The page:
When you adopt a god who is not in you own image, when you embrace literature that teaches you to hate yourself and love your enemy, when you oppressor and savior and your god and enslaver are one in the same; you become the principal agent in your own destruction.
Serapis was an anthropomorphic god created by the Greek pharaoh Ptolemy
I. Ptolemy I chose Serapis to be the official god of Egypt and Greece.
He hoped a common religious base would unify the two peoples and ease tension
in the country. Serapis' attributes were both Egyptian and Hellenistic.
Serapis became very popular and his cult quickly spread from its center
A Roman historian insisted that the god was originally from Asia Minor.
However, Egypt probably provided the essential attributes of Serapis. Serapis'
Egyptian nature can be seen in his roots, which were drawn from the cults
of Osiris and the Apis bull. These cults had been
combined prior to the reign of Ptolemy I. At that time, a sacred bull of Memphis called
Osorapis was worshipped after its death. Osorapis was an agricultural god
whose cult emphasized the Egyptian principles of life after death. The
early Greek pharaohs seemed to have been drawn to Osorapis as a god who
seemed to fuse the myriad of Egyptian deities and possessed aspects that
were easily fusible with the gods of the Greeks.
The Hellenistic elements of Serapis dominate Serapis' "personality" and
iconogrpahy. Many greek gods contributed to his nature, including: Zeus,
Helios, Dionysos, Hades and Aesculapius. From Zeus and Helios he received
the aspects of sovereignty and sun-god. Dionysos brought to him the attribute
of presiding over nature. Hades linked him to the afterlife and Aesculapius
gave him the art of healing.
The Greek images of Serapis show him with long hair and a long beard.
He is seated on a throne with the three-headed dog of Hades, Cerberus,
at his feet. The Egyptian images of the god show him as a mummified human
with the bead of a bull. He is crowned with the crescent moon and two plumes.
Arius was a cultured and ascetic presbyter (256-336 AD), a popular
preacher from Libya. He was tall, handsome, earnestly religious, and
eloquent in his arguments. He gave the impression of being arrogant.
He lived at a time when the Eastern Church was divided because of the
Christological dispute which he was instrumental in starting. He taught
that Christ is not divine, but created.
Arius was strongly opposed by his bishop Alexander, who was bishop of
Alexandria from 313 AD. Alexander insisted that the Son was fully and
truly God, in as absolute a sense as the Father was. The problem for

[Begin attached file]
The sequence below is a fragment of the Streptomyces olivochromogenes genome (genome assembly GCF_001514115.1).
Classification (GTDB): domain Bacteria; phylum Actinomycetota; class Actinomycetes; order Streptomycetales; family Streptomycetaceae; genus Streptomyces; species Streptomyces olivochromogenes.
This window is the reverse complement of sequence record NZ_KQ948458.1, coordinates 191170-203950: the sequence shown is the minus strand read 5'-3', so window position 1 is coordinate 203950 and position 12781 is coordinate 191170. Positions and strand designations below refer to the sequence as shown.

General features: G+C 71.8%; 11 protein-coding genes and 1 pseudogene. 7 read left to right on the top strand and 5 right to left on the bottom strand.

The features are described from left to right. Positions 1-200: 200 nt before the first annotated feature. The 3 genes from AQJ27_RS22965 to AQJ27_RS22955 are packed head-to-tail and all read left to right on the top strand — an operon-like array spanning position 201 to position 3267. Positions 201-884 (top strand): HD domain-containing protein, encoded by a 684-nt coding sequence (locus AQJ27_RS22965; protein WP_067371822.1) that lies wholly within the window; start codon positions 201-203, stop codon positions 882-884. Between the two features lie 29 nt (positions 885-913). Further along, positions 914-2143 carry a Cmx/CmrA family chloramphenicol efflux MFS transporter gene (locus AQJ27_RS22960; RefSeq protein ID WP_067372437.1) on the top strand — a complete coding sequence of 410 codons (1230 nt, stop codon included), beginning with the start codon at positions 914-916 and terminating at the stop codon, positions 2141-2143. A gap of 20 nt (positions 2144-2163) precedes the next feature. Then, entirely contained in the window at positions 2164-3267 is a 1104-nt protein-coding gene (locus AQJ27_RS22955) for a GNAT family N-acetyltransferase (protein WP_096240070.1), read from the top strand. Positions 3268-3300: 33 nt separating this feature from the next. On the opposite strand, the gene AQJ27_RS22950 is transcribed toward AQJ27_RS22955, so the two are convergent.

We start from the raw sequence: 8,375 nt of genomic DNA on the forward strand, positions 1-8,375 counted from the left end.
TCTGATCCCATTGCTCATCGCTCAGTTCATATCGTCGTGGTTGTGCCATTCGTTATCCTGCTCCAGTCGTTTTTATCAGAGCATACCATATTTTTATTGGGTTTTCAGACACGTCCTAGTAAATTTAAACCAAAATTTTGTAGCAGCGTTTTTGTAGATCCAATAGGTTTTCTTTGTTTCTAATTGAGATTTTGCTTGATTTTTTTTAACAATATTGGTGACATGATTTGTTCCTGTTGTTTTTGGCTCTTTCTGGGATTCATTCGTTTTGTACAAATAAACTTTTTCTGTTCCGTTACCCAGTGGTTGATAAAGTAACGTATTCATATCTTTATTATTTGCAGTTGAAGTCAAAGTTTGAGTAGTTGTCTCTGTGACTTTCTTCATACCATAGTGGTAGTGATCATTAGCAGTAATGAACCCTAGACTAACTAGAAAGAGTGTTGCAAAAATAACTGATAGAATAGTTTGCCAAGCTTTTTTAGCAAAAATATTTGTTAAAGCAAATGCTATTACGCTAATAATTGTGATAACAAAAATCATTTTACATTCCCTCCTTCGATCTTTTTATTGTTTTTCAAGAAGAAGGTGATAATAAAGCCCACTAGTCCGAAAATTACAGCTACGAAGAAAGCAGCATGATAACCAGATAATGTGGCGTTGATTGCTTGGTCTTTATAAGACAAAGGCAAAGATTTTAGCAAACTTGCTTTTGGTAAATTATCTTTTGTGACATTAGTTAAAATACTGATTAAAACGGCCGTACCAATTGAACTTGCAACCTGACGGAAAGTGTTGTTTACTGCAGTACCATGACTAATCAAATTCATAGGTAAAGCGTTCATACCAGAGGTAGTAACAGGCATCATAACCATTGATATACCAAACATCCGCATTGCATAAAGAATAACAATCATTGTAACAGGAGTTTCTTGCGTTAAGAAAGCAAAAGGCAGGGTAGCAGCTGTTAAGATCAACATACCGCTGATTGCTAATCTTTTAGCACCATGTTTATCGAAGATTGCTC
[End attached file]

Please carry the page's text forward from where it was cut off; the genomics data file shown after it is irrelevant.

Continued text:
Alexander was to show that this (orthodox) truth did not lead to a
belief in two Gods, as Arius maintained that it did.
Alexander assembled a council of Egyptian bishops in 320 which
deposed Arius for heresy. Arius, however, was not ready to give up
without a fight, and went to Palestine, canvassing support from other
Arius wrote letters to Lucian’s ex-students who were now presbyters
or bishops, addressing them as “Dear fellow-pupils of Lucian.”
Lucian’s views of Christ seem to have been similar to Arius’s.
All came to a head and the Emperor, to safeguard the unity of the
empire and the church, convened a general council at Nicea, which
declared the Son to be equal with the Father and issued the Creed saying
that Christ is “God from God, true God from true God, begotten not
created, of the same essence as the Father....”
All but two of Arius’s supporters - Secundus of Ptolemais and
Theonas of Marmarica - gave in and signed the Creed. Arius still
refused. These three were sent into exile by Constantine the emperor.
They were anathemized and condemned. The enforce the decisions of the
Council, Constantine demanded, with the death penalty for disobedience,
the burning of all books composed by Arius and deposed Eusebius of
Nicomedia and another bishop who had been active in their support of
The dispute, though, continued throughout the fourth and fifth
Defining the heresy named after him.
His teaching was that the Father alone is God. The Logos or Son,
Arius maintained, was a created being - formed out of nothing by the
Father before the universe was made. He therefore said that there was a
time when the Son had not existed.
According to Arius, the Son was the first and greatest of all that
God had created; He was closer to God than all others, and the rest of
creation related to God through the Son (for instance, God had created
everything else through Christ).
By developing this arch-heresy, Arius thought he was defending the
fundamental truth that there is only one God - monotheism. A belief in
the full deity of Christ, he supposed, would mean the Father and Son
were two separate Gods, which contradicted the many statements of the
Bible about God’s oneness.
Arius was also unhappy with Origen’s idea that there could be ‘degrees’
or ‘grades’ of divinity, with the Son being slightly less divine
than the Father (this became known after the Nicene Council as semi-Arianism).
Arius argued that since the Father is clearly God, it follows that
the Son could not be God - so He must be a created being.
This heresy is named after Sabellius (early third century), an
obscure Roman theologian. Sabellius taught that God is only one person,
who acts now as Father in creating the universe, now as son in redeeming
sinners, now as the Holy Spirit in sanctifying believers.
The three divine Persons he believed to be three different roles
acted out by one divine Being, much as one human person might be a
husband, a father and a clerk.
His view, of one sort or another, was quite popular in the early
church, because it offered a way of believing in the deity of Christ
while preserving the oneness of God.
The Church rejected Sabellianism because, among other things, it
failed to preserve the personal relationships between the Father, the
Son and the Holy Spirit, so prevalent in the New Testament. It makes
nonsense of the prayer-life of Jesus in the Gospels.
Sabellianism is also known as Modalism (3 different modes of the same
God), and Monarchianism (one rule of God through different roles).
We believe in one God the Father Almighty, Maker of heaven and earth, and of all things visible and invisible.
And in one Lord Jesus Christ, the only-begotten Son of God, begotten of the Father before all worlds, God of God, Light of Light, Very God of Very God, begotten, not made, being of one substance with the Father by whom all things were made; who for us men, and for our salvation, came down from heaven, and was incarnate by the Holy Spirit of the Virgin Mary, and was made man, and was crucified also for us under Pontius Pilate. He suffered and was buried, and the third day he rose again according to the Scriptures, and ascended into heaven, and sitteth on the right hand of the Father. And he shall come again with glory to judge both the quick and the dead, whose kingdom shall have no end.